Winterizing Windmill Palms Trees

Discussion in 'Outdoor Gardening in the Pacific Northwest' started by Ellen 2002, Nov 14, 2019.

  1. Ellen 2002

    Ellen 2002 Member

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    Hello! I have three small - under three feet, Windmill palm trees. I was wondering what precautions I should take to protect them from snow and ice. I live in Nanaimo. Thank you!

    Ellen
     
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  2. Sulev

    Sulev Active Member

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    They should do just fine in your climate without any protection.
     
  3. Ellen 2002

    Ellen 2002 Member

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    Hi Sulev - Thank you for the reply. Should I buy more bark mulch to beef up around the trunk? Thank!
     
  4. Georgia Strait

    Georgia Strait Rising Contributor

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    it depends what part of Nanaimo you are in I would think - if you are in a sheltered warm spot by the ocean - OK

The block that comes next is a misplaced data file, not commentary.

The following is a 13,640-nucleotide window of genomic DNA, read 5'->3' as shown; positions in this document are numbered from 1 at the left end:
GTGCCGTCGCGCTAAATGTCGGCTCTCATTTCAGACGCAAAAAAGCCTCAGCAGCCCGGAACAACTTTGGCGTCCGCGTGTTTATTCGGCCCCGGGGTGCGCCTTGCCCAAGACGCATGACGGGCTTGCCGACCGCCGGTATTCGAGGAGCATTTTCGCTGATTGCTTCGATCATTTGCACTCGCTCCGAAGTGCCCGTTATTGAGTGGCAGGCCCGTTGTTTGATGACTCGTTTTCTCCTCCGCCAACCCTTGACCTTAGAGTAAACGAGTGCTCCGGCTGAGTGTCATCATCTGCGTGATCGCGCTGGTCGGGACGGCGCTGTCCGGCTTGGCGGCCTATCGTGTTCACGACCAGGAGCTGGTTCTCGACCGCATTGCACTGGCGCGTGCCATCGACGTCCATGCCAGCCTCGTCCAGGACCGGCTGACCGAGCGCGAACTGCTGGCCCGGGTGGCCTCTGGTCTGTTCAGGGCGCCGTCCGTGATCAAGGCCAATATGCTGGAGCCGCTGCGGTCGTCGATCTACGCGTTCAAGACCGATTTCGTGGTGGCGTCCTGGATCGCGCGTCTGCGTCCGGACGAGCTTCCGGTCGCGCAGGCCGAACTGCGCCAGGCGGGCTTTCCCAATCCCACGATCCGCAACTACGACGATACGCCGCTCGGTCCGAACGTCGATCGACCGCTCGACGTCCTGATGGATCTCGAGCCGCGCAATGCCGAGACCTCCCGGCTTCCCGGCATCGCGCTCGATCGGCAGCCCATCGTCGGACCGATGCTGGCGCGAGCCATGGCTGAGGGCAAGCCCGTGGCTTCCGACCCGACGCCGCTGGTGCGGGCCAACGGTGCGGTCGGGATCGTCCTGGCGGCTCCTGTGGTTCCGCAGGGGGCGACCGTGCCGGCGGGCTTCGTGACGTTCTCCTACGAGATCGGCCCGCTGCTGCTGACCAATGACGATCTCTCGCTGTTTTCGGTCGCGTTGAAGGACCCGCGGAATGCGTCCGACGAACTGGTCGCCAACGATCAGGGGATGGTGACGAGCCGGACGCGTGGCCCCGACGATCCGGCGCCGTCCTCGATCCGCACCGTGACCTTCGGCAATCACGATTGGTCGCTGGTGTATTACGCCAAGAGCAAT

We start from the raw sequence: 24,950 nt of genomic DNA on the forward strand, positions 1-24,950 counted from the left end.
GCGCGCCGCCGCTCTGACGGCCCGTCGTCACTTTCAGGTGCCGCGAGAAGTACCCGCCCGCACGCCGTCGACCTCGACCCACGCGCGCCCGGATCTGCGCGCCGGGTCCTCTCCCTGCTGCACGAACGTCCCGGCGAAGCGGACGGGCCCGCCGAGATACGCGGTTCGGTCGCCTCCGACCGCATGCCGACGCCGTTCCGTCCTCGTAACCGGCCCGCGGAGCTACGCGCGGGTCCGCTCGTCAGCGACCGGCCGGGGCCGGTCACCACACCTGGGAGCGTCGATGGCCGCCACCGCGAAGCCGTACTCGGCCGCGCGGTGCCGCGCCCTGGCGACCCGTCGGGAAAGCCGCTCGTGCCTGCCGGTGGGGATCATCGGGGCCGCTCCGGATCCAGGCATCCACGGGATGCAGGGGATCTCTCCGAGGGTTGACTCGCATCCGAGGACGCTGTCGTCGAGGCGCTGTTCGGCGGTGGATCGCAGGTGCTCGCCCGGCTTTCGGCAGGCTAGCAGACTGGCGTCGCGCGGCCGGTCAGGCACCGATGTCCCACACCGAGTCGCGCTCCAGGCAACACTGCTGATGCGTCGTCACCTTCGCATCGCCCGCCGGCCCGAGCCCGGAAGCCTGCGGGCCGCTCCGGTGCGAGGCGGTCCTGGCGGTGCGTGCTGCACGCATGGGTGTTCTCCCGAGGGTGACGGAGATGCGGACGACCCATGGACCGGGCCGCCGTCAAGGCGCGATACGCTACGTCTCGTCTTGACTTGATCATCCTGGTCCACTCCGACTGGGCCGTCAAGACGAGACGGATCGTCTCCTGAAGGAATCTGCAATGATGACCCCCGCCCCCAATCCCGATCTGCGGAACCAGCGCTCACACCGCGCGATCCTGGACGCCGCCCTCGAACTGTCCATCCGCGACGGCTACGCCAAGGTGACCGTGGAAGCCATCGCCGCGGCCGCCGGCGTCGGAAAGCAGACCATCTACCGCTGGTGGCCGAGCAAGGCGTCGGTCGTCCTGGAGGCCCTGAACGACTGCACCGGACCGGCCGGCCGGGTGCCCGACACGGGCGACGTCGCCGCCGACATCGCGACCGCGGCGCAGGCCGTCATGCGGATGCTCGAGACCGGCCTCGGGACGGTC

but if you are up by the Inland Highway - that might be a diff story

    I happened to see some wraps specifically for palms at a local Vancouver area high-end nursery today

    there are some other threads on here about palms (search tool is above)
    Nanaimo seaside palms to be turned down :(

    here is a local nursery link
    Ken-Dor Garden Center - Nursery & Garden, Plants, Fertilizer & Gardening Supplies, Flowers, Planting - Vancouver Island, BC, Canada
     
  5. Sulev

    Sulev Active Member

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    If you foresee temperature dropping below -15°C, then you could take some protective measures. Those palm trees should be hardy down to -20°C, and if well established, then temporarily even down to -25°C. I suppose you do not have long lasting frosts there.